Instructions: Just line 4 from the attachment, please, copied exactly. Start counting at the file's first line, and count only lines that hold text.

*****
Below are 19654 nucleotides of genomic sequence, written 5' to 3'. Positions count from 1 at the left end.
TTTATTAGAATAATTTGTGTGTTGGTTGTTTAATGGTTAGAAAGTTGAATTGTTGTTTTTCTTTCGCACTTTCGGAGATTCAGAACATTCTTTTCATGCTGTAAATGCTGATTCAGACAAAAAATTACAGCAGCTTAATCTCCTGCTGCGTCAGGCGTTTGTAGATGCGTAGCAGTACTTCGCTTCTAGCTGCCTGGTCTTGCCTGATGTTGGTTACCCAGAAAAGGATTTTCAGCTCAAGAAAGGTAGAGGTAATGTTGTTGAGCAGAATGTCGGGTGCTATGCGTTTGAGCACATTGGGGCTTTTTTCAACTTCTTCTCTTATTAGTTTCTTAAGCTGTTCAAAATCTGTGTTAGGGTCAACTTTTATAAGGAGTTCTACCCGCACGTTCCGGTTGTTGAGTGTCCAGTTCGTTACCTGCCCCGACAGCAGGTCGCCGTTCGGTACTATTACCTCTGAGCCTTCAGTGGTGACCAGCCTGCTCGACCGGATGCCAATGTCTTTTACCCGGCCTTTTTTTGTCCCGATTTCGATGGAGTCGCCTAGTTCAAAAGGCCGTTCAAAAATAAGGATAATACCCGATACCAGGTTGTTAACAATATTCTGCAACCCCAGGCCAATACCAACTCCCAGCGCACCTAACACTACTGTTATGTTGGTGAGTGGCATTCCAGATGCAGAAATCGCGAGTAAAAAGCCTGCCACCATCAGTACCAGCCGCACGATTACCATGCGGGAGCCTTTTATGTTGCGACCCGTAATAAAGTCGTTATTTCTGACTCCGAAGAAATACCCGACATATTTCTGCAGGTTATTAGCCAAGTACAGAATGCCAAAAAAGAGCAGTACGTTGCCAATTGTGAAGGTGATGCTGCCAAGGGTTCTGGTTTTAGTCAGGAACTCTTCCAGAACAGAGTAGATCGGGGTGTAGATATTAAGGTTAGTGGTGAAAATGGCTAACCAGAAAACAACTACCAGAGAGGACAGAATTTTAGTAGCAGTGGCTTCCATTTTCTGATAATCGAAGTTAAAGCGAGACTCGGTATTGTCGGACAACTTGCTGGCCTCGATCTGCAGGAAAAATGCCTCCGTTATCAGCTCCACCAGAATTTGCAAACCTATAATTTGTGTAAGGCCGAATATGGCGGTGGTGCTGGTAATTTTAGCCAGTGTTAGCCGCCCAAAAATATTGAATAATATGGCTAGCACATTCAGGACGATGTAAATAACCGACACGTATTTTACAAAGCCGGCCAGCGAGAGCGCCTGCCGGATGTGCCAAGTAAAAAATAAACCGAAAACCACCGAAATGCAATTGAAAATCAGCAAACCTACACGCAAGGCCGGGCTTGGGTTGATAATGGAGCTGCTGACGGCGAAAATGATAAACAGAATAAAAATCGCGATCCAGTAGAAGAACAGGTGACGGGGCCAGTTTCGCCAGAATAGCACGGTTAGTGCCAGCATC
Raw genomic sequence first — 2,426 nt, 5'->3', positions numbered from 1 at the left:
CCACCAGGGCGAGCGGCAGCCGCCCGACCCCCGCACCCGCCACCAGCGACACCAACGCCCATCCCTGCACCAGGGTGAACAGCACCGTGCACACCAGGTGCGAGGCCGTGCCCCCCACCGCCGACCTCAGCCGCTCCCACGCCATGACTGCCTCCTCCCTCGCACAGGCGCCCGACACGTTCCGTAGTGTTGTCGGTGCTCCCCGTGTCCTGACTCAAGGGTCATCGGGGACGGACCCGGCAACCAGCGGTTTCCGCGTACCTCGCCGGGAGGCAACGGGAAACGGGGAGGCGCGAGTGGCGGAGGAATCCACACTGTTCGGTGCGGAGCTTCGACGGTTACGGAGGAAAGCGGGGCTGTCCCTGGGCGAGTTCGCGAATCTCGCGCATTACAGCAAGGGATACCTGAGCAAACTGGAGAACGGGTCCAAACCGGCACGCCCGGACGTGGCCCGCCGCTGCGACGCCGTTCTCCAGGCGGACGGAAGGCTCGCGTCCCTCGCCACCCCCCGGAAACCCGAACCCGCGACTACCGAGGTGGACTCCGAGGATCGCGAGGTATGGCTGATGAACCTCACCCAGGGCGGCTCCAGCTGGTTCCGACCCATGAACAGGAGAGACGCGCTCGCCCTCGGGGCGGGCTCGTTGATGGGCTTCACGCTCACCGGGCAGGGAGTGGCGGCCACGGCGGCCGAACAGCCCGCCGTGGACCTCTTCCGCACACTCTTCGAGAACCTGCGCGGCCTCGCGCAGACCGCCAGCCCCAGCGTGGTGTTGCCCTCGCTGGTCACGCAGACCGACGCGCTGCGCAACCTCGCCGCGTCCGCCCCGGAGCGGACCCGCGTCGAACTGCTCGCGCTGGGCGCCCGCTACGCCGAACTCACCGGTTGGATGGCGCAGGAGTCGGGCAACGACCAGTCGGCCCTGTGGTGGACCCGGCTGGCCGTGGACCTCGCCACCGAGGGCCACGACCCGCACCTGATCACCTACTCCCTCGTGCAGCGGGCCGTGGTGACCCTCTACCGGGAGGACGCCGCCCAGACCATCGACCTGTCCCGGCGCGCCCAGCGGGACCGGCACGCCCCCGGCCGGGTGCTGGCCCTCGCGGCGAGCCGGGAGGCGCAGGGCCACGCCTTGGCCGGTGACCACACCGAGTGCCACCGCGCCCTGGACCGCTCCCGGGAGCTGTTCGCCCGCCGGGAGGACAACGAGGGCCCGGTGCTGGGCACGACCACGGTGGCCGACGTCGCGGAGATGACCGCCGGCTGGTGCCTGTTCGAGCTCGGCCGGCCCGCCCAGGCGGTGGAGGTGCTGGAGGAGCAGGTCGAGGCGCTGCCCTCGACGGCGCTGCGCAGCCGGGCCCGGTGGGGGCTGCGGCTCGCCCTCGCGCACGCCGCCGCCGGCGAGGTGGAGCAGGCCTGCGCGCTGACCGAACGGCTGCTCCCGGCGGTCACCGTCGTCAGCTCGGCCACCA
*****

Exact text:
CCACCAGGGCGAGCGGCAGCCGCCCGACCCCCGCACCCGCCACCAGCGACACCAACGCCCATCCCTGCACCAGGGTGAACAGCACCGTGCACACCAGGTGCGAGGCCGTGCCCCCCACCGCCGACCTCAGCCGCTCCCACGCCATGACTGCCTCCTCCCTCGCACAGGCGCCCGACACGTTCCGTAGTGTTGTCGGTGCTCCCCGTGTCCTGACTCAAGGGTCATCGGGGACGGACCCGGCAACCAGCGGTTTCCGCGTACCTCGCCGGGAGGCAACGGGAAACGGGGAGGCGCGAGTGGCGGAGGAATCCACACTGTTCGGTGCGGAGCTTCGACGGTTACGGAGGAAAGCGGGGCTGTCCCTGGGCGAGTTCGCGAATCTCGCGCATTACAGCAAGGGATACCTGAGCAAACTGGAGAACGGGTCCAAACCGGCACGCCCGGACGTGGCCCGCCGCTGCGACGCCGTTCTCCAGGCGGACGGAAGGCTCGCGTCCCTCGCCACCCCCCGGAAACCCGAACCCGCGACTACCGAGGTGGACTCCGAGGATCGCGAGGTATGGCTGATGAACCTCACCCAGGGCGGCTCCAGCTGGTTCCGACCCATGAACAGGAGAGACGCGCTCGCCCTCGGGGCGGGCTCGTTGATGGGCTTCACGCTCACCGGGCAGGGAGTGGCGGCCACGGCGGCCGAACAGCCCGCCGTGGACCTCTTCCGCACACTCTTCGAGAACCTGCGCGGCCTCGCGCAGACCGCCAGCCCCAGCGTGGTGTTGCCCTCGCTGGTCACGCAGACCGACGCGCTGCGCAACCTCGCCGCGTCCGCCCCGGAGCGGACCCGCGTCGAACTGCTCGCGCTGGGCGCCCGCTACGCCGAACTCACCGGTTGGATGGCGCAGGAGTCGGGCAACGACCAGTCGGCCCTGTGGTGGACCCGGCTGGCCGTGGACCTCGCCACCGAGGGCCACGACCCGCACCTGATCACCTACTCCCTCGTGCAGCGGGCCGTGGTGACCCTCTACCGGGAGGACGCCGCCCAGACCATCGACCTGTCCCGGCGCGCCCAGCGGGACCGGCACGCCCCCGGCCGGGTGCTGGCCCTCGCGGCGAGCCGGGAGGCGCAGGGCCACGCCTTGGCCGGTGACCACACCGAGTGCCACCGCGCCCTGGACCGCTCCCGGGAGCTGTTCGCCCGCCGGGAGGACAACGAGGGCCCGGTGCTGGGCACGACCACGGTGGCCGACGTCGCGGAGATGACCGCCGGCTGGTGCCTGTTCGAGCTCGGCCGGCCCGCCCAGGCGGTGGAGGTGCTGGAGGAGCAGGTCGAGGCGCTGCCCTCGACGGCGCTGCGCAGCCGGGCCCGGTGGGGGCTGCGGCTCGCCCTCGCGCACGCCGCCGCCGGCGAGGTGGAGCAGGCCTGCGCGCTGACCGAACGGCTGCTCCCGGCGGTCACCGTCGTCAGCTCGGCCACCA